When your child is given a diagnosis on the autism spectrum it can feel like the world has come to a screeching halt. It’s hard to know where to start. As overwhelming as it may feel now, there are steps to take and strategies to use to aid in this new journey.
- Don’t Panic. Give yourself time to process your feelings and absorb new information. Taking care of yourself is paramount to helping your child and your family. Don’t blame yourself for your child’s diagnosis. According to Autism Speaks, there isn’t a single factor that causes a child to be on the spectrum. While certain genetics circumstances might increase risk, they aren’t a cause and there is no one to blame.
- Don’t be Afraid to Verify the Diagnosis. According to Dr. Pamela J. Compart, the autism spectrum is so diverse that getting one definitive diagnosis isn’t possible. It’s vital your child be seen by a qualified professional- ideally a doctor who specializes in working with children with autism. A number of different issues can present as autism, so thorough testing key. Once you do see a professional, you’ll be receiving a lot of information that may or may not stick in your mind. If you have questions about your child’s diagnosis or treatment options, you can always contact the doctor.
- Contact a Specialist as Soon as Possible. Many specialists have a long waiting list, which means it can take awhile to get in the office. Don’t wait to put your child on the list. Once through testing, you and the doctor can begin to build a treatment strategy. Now is the time to research and learn as much as you can about the Autism Spectrum, so you’ll be prepared to help your child tackle whatever the future holds.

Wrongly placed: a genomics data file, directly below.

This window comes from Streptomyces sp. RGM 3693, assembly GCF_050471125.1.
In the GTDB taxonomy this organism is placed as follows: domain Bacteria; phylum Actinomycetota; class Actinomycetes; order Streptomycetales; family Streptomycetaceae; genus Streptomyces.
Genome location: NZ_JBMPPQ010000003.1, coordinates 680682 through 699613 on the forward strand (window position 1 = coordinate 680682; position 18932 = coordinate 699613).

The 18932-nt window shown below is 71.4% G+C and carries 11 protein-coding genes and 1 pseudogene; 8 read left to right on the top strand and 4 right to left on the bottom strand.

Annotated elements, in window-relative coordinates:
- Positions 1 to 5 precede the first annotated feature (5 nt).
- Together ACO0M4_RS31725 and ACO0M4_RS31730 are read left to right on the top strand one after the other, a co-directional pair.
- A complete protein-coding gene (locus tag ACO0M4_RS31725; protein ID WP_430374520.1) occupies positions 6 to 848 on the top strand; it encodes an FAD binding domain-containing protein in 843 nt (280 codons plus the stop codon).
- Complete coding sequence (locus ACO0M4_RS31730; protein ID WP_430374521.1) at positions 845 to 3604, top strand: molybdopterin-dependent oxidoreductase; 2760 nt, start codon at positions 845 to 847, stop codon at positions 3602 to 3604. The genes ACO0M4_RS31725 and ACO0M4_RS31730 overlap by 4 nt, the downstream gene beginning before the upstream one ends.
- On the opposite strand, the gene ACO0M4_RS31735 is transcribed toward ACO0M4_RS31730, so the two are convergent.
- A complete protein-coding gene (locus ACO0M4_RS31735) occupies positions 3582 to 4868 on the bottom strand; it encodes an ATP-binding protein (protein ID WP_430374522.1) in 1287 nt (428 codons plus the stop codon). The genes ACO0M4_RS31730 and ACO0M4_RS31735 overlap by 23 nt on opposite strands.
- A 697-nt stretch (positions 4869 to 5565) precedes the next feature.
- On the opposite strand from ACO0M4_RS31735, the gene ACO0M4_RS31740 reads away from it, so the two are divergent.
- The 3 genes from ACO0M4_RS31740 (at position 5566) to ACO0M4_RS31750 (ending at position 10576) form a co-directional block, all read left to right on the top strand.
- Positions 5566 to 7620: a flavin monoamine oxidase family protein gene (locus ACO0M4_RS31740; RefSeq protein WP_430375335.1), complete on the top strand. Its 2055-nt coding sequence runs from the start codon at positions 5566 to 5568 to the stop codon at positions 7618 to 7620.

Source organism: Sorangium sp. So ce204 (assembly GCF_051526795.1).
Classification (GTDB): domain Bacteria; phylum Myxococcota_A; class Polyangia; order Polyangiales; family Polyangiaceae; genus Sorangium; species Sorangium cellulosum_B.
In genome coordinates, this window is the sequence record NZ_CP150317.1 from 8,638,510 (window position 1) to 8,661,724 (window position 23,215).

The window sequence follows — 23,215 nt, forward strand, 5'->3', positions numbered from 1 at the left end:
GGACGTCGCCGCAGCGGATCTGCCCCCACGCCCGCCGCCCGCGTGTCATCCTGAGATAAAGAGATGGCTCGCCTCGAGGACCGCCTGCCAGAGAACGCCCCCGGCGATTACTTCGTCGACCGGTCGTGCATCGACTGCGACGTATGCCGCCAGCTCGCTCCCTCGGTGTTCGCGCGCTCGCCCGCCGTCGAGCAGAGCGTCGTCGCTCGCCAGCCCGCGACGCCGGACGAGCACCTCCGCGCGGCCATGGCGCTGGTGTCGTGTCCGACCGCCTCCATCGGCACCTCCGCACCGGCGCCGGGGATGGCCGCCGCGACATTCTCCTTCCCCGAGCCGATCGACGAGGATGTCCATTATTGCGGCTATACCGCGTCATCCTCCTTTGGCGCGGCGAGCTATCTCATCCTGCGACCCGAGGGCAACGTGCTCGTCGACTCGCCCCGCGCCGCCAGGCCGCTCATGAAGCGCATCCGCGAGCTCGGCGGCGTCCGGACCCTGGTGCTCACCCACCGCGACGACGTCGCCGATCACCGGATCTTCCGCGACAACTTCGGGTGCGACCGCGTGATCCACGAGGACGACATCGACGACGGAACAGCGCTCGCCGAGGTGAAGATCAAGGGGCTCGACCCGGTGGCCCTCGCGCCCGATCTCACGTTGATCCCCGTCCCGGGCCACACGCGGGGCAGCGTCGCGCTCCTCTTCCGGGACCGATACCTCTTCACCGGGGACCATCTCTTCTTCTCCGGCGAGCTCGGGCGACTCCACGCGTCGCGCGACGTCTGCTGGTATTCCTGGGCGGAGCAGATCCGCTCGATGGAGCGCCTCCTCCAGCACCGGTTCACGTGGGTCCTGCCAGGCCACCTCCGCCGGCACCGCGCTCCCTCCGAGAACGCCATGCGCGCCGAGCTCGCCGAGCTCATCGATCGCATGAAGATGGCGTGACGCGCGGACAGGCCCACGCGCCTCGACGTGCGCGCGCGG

- Explore a Support Group. A good support group can help you navigate these new waters. You can connect with other parents who can offer guidance and comfort, and meet people in different stages of life facing Autism. The Autism Support Network is a great online resource to help you get started and find the support that works best for you and your family.
- Support Your Child. Remember this might be a scary time for your child too. Make sure they feel loved, supported, and understand there is nothing “wrong” with them. A diagnosis hasn’t changed anything; they’re still the same sweet child you’ve always loved. Remember to celebrate the little victories in life and revel in their uniqueness.
- . Remember Your Entire Family. Your child might have special requirements and need your attention, but don’t forget about the rest of your family. Help your other children understand what is happening with their sibling and spend time together so no one feels neglected. Don’t let a diagnosis derail your family life. Even if you can only manage a small amount of time, it’s important to regularly bond as a family.